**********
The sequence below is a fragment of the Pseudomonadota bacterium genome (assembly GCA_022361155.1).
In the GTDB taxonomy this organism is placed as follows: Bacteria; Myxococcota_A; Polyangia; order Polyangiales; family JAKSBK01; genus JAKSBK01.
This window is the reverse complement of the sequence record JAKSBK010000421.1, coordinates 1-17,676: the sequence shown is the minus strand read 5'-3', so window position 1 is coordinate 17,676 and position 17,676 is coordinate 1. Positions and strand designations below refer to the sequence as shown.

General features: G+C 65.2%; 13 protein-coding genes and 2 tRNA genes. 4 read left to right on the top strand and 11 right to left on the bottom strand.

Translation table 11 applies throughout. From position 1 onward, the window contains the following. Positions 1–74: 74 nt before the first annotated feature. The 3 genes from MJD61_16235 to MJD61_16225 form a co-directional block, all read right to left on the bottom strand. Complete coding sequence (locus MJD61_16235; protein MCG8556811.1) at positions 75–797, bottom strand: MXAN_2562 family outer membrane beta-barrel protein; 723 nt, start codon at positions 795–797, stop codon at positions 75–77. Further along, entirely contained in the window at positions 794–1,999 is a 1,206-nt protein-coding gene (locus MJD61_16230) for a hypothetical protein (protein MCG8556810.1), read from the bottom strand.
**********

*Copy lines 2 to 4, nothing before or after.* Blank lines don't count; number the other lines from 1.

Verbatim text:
In the GTDB taxonomy this organism is placed as follows: Bacteria; Myxococcota_A; Polyangia; order Polyangiales; family JAKSBK01; genus JAKSBK01.
This window is the reverse complement of the sequence record JAKSBK010000421.1, coordinates 1-17,676: the sequence shown is the minus strand read 5'-3', so window position 1 is coordinate 17,676 and position 17,676 is coordinate 1. Positions and strand designations below refer to the sequence as shown.

General features: G+C 65.2%; 13 protein-coding genes and 2 tRNA genes. 4 read left to right on the top strand and 11 right to left on the bottom strand.